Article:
FYS2140 – Quantum Physics
Schedule, syllabus and examination date
This course gives an introduction to quantum mechanics, which describes the physics of small scales where experimental behaviour cannot be explained by classical mechanics. You will learn to use the Schrödinger equation, Heisenberg's uncertainty principle, and the Pauli principle to calculate and analyse systems that illustrate quantum mechanical phenomena. The course includes examples to explain the quantization of energy, superposition, wave-particle duality, and tunnelling. This knowledge contributes to a better understanding of elementary nuclear and particle physics, as well as the composition of atoms, molecules and materials. In seminars, you will reflect and discuss scientific questions in groups, and you will also get the opportunity to think broadly about what a particle, energy and time is.
After completing the course, you are able to:
- describe the main features of the historical development of quantum physics.
- discuss and explain the key concepts and principles of quantum physics
- solve the Schrödinger equation for standard systems with both analytical and numerical methods, and then interpret the results.
- explain the physical states of elementary particles and atoms in different systems based on quantum mechanics.
- use commutation relations to explain the outcome of measurements.
- work independently with key questions and problems in quantum physics.
Admission to the course
Students who are admitted to study programmes at UiO must each semester register which courses and exams they wish to sign up for in Studentweb.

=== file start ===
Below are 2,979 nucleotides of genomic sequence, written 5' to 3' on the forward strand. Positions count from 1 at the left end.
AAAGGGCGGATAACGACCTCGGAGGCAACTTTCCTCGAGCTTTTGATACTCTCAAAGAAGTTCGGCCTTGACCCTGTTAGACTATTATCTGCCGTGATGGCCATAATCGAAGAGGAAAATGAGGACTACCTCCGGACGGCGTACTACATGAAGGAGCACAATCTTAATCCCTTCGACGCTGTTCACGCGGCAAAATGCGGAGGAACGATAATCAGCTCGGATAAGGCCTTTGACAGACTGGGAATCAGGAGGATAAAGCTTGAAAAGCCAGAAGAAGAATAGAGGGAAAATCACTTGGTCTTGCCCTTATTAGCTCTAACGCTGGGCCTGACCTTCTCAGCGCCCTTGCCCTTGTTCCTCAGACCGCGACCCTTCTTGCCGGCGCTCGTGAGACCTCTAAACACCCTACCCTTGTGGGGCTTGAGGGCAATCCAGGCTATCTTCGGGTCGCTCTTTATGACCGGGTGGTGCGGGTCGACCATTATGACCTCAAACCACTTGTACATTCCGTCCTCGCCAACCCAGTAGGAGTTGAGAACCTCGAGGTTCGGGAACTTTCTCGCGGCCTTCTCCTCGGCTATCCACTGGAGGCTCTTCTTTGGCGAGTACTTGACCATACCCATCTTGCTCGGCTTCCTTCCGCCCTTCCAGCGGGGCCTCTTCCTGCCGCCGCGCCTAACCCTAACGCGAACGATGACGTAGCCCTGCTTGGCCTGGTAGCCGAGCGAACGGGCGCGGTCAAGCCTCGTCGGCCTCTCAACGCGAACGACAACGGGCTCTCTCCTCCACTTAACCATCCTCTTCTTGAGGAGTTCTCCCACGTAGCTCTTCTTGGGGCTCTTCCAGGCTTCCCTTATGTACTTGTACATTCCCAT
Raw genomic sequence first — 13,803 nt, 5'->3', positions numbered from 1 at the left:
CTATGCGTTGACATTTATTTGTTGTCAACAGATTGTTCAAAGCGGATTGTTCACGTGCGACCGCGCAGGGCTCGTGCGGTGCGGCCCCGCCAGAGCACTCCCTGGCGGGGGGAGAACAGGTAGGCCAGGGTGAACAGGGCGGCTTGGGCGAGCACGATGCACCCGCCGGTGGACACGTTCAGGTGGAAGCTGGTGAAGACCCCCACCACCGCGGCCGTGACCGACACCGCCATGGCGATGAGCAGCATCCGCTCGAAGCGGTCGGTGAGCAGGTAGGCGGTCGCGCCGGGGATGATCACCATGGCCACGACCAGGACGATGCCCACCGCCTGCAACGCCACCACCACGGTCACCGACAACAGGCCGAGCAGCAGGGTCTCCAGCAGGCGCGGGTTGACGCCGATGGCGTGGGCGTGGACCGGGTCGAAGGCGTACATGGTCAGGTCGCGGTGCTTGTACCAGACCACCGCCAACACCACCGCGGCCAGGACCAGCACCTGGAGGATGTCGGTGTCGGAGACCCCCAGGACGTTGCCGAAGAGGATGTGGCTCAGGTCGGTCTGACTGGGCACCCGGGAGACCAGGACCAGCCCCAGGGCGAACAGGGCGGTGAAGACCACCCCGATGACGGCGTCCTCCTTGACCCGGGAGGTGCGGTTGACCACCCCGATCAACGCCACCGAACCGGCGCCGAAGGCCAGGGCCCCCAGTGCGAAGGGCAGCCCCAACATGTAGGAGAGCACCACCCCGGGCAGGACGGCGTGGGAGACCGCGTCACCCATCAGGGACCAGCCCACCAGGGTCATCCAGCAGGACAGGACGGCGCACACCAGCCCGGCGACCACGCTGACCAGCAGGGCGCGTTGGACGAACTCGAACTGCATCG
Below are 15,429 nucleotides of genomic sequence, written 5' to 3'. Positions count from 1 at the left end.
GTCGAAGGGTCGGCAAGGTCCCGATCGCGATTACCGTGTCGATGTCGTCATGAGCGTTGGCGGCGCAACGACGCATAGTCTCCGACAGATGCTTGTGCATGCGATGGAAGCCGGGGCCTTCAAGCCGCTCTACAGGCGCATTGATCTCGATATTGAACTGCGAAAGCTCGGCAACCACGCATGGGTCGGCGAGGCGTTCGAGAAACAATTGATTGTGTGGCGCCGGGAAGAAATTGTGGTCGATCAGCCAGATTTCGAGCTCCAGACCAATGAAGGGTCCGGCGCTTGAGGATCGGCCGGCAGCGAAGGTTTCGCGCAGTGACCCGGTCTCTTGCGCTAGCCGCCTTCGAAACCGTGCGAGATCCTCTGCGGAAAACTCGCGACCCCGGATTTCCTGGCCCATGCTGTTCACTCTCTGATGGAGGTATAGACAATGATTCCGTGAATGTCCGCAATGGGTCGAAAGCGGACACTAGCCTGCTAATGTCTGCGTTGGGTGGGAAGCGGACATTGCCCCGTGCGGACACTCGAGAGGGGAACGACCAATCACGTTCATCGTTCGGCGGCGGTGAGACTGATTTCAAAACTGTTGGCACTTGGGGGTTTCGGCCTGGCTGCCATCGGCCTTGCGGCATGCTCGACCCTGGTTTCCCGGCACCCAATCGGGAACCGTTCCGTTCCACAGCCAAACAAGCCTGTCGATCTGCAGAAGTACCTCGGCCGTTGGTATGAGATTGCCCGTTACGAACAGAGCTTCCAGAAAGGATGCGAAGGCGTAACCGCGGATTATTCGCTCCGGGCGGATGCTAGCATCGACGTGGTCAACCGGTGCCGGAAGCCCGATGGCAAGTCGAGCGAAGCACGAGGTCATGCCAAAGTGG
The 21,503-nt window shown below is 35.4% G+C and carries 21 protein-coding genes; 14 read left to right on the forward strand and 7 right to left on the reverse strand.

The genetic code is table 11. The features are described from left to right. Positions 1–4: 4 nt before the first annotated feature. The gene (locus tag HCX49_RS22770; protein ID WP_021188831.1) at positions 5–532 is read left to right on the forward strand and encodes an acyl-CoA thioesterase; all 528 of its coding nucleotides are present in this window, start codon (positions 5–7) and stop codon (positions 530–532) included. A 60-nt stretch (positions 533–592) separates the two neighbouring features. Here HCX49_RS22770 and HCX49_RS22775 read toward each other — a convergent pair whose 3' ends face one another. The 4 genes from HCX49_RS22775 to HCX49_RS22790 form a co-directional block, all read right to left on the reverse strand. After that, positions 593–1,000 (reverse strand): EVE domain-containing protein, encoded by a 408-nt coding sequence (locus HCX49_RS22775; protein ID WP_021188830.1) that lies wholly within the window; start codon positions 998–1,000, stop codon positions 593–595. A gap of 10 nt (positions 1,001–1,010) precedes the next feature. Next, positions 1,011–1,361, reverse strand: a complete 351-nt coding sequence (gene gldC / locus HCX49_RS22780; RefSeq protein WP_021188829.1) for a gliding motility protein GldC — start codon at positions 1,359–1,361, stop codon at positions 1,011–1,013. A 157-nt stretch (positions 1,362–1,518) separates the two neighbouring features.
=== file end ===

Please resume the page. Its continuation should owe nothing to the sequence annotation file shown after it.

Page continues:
Special admission requirements
In addition to fulfilling the Higher Education Entrance Qualification, applicants have to meet the following special admission requirements:
- Mathematics R1 (or Mathematics S1 and S2) + R2
And in addition one of these:
- Physics (1+2)
- Chemistry (1+2)
- Biology (1+2)
- Information technology (1+2)
- Geosciences (1+2)
- Technology and theories of research (1+2)
The special admission requirements may also be covered by equivalent studies from Norwegian upper secondary school or by other equivalent studies (in Norwegian).
Recommended previous knowledge
- MAT1100 – Calculus
- MAT1110 – Calculus and Linear Algebra
- MAT1120 – Linear Algebra
- MAT-INF1100 – Modelling and Computations
- IN1900 – Introduction to Programming with Scientific Applications
- FYS-MEK1110 – Mechanics
- FYS1120 – Electromagnetism
The first lecture is mandatory. If you are unable to attend, the Department has to be informed in advance (e-mail firstname.lastname@example.org), or else you will lose your place in the course.
The course extends over a full semester with 8 hours of teaching per week:
- 4 hours of lectures
- 2 hours of group sessions
- 2 hours of problem-solving
It is mandatory to attend at least 6 group sessions (of 2 hours each); you have to attend at least 3 times before the midterm exam.
The course includes 11 weekly assignments, of which at least 3 must be submitted before the midterm exam, and at least 6 must be submitted and approved before you can take the final exam.
- Midterm home exam which counts 20 % towards the final grade.
- Final written exam which counts 80 % towards the final grade.
This course has mandatory exercises that must be approved before you can sit the final exam.
Examination support material
- Approved calculator
- Rottmann: "Matematisk formelsamling"
- Øgrim and Lian or Angell and Lian: "Fysiske størrelser og enheter"
- One A4 sheet of paper with your own handwritten notes (both sides)
Language of examination
The examination text is given in Norwegian. You may submit your response in Norwegian, Swedish, Danish or English.
Grades are awarded on a scale from A to F, where A is the best grade and F is a fail. Read more about the grading system.
Resit an examination
This course offers both postponed and resit of examination. Read more: